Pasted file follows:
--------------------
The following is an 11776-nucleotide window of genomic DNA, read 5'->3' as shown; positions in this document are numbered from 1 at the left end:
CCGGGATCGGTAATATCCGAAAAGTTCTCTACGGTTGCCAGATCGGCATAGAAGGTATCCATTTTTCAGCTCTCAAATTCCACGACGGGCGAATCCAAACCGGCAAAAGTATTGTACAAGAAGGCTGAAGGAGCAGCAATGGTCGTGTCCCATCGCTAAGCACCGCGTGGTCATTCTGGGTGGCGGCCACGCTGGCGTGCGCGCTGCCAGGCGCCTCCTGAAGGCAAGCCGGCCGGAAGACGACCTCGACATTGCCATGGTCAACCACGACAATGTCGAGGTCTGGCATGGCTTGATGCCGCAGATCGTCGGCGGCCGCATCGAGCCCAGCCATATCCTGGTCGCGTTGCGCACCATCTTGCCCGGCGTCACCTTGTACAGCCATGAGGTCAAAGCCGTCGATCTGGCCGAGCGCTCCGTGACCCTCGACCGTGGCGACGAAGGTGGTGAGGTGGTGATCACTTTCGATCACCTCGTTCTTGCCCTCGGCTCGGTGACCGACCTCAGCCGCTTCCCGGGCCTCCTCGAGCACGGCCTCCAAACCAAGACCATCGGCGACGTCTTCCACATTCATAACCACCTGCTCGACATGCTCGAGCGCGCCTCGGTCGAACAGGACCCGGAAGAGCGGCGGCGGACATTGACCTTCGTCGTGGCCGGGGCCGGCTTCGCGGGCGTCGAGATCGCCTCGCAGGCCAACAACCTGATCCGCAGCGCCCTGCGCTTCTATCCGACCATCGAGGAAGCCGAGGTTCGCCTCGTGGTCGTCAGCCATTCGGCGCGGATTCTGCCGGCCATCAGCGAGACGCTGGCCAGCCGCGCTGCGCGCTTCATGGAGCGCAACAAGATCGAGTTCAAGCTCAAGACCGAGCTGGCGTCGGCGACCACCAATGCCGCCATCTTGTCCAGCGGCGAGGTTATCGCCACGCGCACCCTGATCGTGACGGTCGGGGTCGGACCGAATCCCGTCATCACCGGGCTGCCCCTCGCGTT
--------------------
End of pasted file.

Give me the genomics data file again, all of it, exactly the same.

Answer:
The following is an 11776-nucleotide window of genomic DNA, read 5'->3' as shown; positions in this document are numbered from 1 at the left end:
CCGGGATCGGTAATATCCGAAAAGTTCTCTACGGTTGCCAGATCGGCATAGAAGGTATCCATTTTTCAGCTCTCAAATTCCACGACGGGCGAATCCAAACCGGCAAAAGTATTGTACAAGAAGGCTGAAGGAGCAGCAATGGTCGTGTCCCATCGCTAAGCACCGCGTGGTCATTCTGGGTGGCGGCCACGCTGGCGTGCGCGCTGCCAGGCGCCTCCTGAAGGCAAGCCGGCCGGAAGACGACCTCGACATTGCCATGGTCAACCACGACAATGTCGAGGTCTGGCATGGCTTGATGCCGCAGATCGTCGGCGGCCGCATCGAGCCCAGCCATATCCTGGTCGCGTTGCGCACCATCTTGCCCGGCGTCACCTTGTACAGCCATGAGGTCAAAGCCGTCGATCTGGCCGAGCGCTCCGTGACCCTCGACCGTGGCGACGAAGGTGGTGAGGTGGTGATCACTTTCGATCACCTCGTTCTTGCCCTCGGCTCGGTGACCGACCTCAGCCGCTTCCCGGGCCTCCTCGAGCACGGCCTCCAAACCAAGACCATCGGCGACGTCTTCCACATTCATAACCACCTGCTCGACATGCTCGAGCGCGCCTCGGTCGAACAGGACCCGGAAGAGCGGCGGCGGACATTGACCTTCGTCGTGGCCGGGGCCGGCTTCGCGGGCGTCGAGATCGCCTCGCAGGCCAACAACCTGATCCGCAGCGCCCTGCGCTTCTATCCGACCATCGAGGAAGCCGAGGTTCGCCTCGTGGTCGTCAGCCATTCGGCGCGGATTCTGCCGGCCATCAGCGAGACGCTGGCCAGCCGCGCTGCGCGCTTCATGGAGCGCAACAAGATCGAGTTCAAGCTCAAGACCGAGCTGGCGTCGGCGACCACCAATGCCGCCATCTTGTCCAGCGGCGAGGTTATCGCCACGCGCACCCTGATCGTGACGGTCGGGGTCGGACCGAATCCCGTCATCACCGGGCTGCCCCTCGCGTT